The Causes of Disability: Analyzing The Social Model

By Jeremy Einbinder

People with disabilities face obstacles that are unique compared to the rest of the population, as well as unique among themselves. Everyone faces different struggles in life, and people with disabilities face additional struggles that other people do not.

Unfortunately, with COVID-19 still reshaping the socioeconomic order, some of the same struggles faced by people commonly categorized as “disabled”, such as social isolation and the lack of interaction with the surrounding environment for a variety of reasons, are being felt by the rest of the world as well. This is not a result of empathy, but rather a result of external factors which disrupted the daily routine of millions of people through no fault of their own.

On the other hand, there are likely a lot of people whose work experience, for example, maybe improved by the option to work from home. Prior to the pandemic, remote jobs were much sparser in availability than they are now. People with disabilities may have had a more difficult time finding work, since so many jobs have historically required employees to “come into the office.” That is changing. Perhaps needing to work from home is no longer as much of an alienating experience. In terms of socialization, public social functions in which it was the norm to go to a physical location are more frequently done online than ever before, so again, perhaps some social stigma has its chance to subside.

Both of these sets of examples explaining how people with disabilities lives can be affected by their surrounding environments, refer to something called the Social Model of Disability. Very broadly, the Social Model supposes that the major or primary causes of any set of problems someone has with regard to their disabilities is societal barriers, rather than any innate impairments.

The Social Model is not universally accepted as the correct framework in which to discuss the nature of disabilities and is in fact relatively new. Medical infrastructure, and the able-bodied neurotypical public, has largely accepted the contrasting Medical Model of Disability, which supposes that the primary cause of disability is inherent in its resulting impairments, assessed usually via a medical diagnosis, and remains present in a person regardless of their environment.

As with most sociological phenomena, the reality is not so concrete, and both of these frameworks have some merit. The understanding of the entire nature of disabilities is probably very complicated because “disability” is a very broad and widely encompassing term.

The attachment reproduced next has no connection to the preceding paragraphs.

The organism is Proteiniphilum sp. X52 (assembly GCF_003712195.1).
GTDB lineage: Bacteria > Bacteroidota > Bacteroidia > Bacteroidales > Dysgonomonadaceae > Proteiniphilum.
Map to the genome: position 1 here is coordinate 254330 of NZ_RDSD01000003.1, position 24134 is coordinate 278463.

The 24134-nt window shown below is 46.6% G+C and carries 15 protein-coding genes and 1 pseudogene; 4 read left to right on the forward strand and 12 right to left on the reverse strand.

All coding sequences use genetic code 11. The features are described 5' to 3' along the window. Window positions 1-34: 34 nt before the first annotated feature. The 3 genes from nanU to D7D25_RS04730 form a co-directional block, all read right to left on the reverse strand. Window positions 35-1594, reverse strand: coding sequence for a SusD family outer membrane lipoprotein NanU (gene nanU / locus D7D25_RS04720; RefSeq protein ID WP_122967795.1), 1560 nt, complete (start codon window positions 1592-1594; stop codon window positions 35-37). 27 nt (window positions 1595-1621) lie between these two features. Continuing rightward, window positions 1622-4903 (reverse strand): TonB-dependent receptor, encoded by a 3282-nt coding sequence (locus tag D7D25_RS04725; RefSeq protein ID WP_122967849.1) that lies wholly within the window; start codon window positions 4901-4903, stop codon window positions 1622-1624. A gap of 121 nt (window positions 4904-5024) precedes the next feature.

According to the Center for Disease Control (CDC), a disability is defined as the following: “any condition of the body or mind (impairment) that makes it more difficult for the person with the condition to do certain activities (activity limitation) and interact with the world around them (participation restrictions).”

The CDC continues, explaining the many ways in which disabilities can manifest:

“There are many types of disabilities, such as those that affect a person’s:

  • Vision
  • Movement
  • Thinking
  • Remembering
  • Learning
  • Communicating
  • Hearing
  • Mental health
  • Social relationships”

The operative question is whether these struggles can be mitigated through rearranging the social infrastructure. There is also the question of whether any and all impairments that one may have necessarily has a profound impact on their daily lives.

The United Nations released a document that may lend some credence to the Social Model:

“Persons with disabilities face physical and social barriers that hinder their access to services or employment and prevent them from enjoying their rights. The design and construction of indoor and outdoor facilities can prevent them from going to school and hospitals, shopping, gaining access to police services, and finding or keeping a job. Footpaths, parks, and public transportation may also be inaccessible, preventing some persons with disabilities from enjoying the most basic elements of participation in social life.”

It is obvious that there are both literal physical, and invisible social barriers that prevent us from, as cliché as it sounds, living our lives to the fullest. On the one hand, no matter how positive someone’s attitude is, they cannot turn a flight of stairs into a ramp, which is needed for so many people to participate in daily public life. On the other hand, no matter how accommodating a surrounding environment might be, a change in social infrastructure will probably not alleviate depression or a chronic physical illness. In this sense, it is also the case that the Social Model is not universally applicable for all people in all situations. However, we do not have to limit ourselves to the framework of the Medical Model either. Sometimes both will apply to the same people.

Our impairments may always be with us, but there is so much that we can do to make our lives better in spite of them. We also offer many different perspectives, and problem-solving skills inherited as people with disabilities. The truth is that everyone has impairments; everyone has different strengths and weaknesses, and skills and deficits within themselves.

Almost everything that could be qualified as an innovation comes from a desire to make certain aspects of life easier than they presently are. So, while defining a disability by medical criteria may be good for interpreting facts of reality in the present world, it’s clear that such an objective is incomplete. It is perfectly acceptable to assess and interpret the world. The point, however, should be to change it.

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Disability in Focus